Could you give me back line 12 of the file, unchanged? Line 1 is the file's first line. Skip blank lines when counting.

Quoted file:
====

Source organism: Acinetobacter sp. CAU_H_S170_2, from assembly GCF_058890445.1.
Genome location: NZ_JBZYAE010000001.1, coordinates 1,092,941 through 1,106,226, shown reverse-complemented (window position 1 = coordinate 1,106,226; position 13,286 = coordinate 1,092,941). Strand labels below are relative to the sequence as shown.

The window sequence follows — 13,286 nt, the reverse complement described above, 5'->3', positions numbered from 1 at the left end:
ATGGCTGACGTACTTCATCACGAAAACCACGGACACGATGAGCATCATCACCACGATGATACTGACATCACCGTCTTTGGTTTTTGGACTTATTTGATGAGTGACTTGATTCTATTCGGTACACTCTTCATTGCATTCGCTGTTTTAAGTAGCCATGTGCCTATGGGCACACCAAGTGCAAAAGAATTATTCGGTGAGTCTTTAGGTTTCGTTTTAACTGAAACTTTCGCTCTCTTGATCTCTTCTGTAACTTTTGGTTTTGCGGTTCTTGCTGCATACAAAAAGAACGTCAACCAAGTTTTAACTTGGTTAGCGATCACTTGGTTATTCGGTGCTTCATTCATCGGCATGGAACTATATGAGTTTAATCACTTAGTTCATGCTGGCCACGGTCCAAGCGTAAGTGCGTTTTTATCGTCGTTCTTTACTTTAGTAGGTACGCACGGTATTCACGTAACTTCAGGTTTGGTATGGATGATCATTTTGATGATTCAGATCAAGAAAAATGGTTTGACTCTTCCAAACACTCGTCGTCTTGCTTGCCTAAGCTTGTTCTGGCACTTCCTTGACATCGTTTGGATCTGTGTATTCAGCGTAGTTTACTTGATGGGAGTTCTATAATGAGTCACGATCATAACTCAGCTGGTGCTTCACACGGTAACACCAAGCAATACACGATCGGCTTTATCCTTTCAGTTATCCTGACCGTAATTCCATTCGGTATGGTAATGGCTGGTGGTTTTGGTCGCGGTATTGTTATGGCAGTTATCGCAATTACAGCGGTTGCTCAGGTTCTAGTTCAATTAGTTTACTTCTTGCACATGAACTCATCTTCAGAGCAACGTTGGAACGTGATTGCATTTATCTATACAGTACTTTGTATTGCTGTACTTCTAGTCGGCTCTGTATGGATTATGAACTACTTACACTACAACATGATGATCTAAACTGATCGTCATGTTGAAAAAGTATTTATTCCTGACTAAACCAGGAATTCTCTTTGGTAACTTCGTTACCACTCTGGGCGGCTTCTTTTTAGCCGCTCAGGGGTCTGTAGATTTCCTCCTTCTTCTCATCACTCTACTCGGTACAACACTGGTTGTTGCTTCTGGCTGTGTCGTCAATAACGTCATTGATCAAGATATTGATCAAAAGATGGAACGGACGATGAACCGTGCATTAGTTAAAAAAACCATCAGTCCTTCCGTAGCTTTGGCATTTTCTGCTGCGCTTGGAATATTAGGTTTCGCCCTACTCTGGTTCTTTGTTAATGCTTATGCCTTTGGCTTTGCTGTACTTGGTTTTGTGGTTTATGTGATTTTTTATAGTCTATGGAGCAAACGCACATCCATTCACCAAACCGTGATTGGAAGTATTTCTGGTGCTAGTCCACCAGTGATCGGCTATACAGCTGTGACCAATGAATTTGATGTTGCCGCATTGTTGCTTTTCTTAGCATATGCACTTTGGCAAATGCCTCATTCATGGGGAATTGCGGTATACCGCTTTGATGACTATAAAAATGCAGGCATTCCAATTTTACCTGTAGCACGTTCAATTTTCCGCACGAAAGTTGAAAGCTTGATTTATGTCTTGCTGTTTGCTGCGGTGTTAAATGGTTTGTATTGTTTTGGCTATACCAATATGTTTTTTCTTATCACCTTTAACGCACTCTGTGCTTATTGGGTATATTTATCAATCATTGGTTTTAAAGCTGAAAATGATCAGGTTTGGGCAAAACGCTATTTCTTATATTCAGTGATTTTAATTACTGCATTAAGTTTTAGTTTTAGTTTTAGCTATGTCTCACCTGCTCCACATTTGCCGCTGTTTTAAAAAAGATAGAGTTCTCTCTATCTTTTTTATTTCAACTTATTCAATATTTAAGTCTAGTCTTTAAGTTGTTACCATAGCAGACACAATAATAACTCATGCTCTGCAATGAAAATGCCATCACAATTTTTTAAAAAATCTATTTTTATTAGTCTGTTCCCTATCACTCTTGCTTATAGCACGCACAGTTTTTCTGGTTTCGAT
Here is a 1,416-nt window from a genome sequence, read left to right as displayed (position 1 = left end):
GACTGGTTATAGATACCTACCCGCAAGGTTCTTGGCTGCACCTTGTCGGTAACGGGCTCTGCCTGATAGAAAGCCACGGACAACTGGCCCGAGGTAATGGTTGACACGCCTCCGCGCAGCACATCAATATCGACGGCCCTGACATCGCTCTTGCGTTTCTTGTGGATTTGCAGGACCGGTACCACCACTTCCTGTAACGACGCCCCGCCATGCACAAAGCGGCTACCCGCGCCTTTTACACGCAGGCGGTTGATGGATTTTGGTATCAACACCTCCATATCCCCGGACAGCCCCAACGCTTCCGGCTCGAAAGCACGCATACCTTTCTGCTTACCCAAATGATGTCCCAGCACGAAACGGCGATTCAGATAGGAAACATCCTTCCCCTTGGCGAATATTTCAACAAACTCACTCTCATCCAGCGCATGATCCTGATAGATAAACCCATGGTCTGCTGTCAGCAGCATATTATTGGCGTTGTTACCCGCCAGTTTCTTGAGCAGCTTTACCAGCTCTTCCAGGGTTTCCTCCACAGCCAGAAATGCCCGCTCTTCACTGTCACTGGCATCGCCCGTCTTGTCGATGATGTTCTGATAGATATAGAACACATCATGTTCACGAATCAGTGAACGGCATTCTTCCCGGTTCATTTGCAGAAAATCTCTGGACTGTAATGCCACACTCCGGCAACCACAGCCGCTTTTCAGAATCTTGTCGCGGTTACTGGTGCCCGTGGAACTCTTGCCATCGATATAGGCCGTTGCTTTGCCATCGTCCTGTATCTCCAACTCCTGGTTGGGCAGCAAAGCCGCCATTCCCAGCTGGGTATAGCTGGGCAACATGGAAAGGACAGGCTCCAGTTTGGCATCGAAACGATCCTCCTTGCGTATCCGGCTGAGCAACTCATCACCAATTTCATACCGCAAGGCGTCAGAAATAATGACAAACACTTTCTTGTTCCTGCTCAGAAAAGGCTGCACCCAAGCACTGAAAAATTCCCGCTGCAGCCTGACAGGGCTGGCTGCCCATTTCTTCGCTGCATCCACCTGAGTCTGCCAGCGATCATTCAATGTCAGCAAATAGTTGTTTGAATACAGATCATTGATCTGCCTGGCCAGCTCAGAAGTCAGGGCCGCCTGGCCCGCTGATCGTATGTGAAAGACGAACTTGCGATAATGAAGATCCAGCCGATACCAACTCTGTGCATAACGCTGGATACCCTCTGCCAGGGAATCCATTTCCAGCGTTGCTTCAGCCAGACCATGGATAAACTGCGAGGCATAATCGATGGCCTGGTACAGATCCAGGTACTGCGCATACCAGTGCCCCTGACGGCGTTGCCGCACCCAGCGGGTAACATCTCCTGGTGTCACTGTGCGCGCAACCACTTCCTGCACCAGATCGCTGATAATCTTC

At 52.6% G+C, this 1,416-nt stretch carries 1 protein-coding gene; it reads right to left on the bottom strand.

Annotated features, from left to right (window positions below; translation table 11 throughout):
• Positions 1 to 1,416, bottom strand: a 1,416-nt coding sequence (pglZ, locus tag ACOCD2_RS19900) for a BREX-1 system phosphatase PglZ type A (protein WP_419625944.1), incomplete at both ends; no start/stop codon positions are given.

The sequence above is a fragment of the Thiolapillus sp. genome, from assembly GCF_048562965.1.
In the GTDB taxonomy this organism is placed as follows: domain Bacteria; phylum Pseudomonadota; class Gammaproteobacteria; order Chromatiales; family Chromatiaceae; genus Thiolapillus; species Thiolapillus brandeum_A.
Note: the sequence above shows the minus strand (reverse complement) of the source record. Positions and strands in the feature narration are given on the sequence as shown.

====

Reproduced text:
Note: the sequence above shows the minus strand (reverse complement) of the source record. Positions and strands in the feature narration are given on the sequence as shown.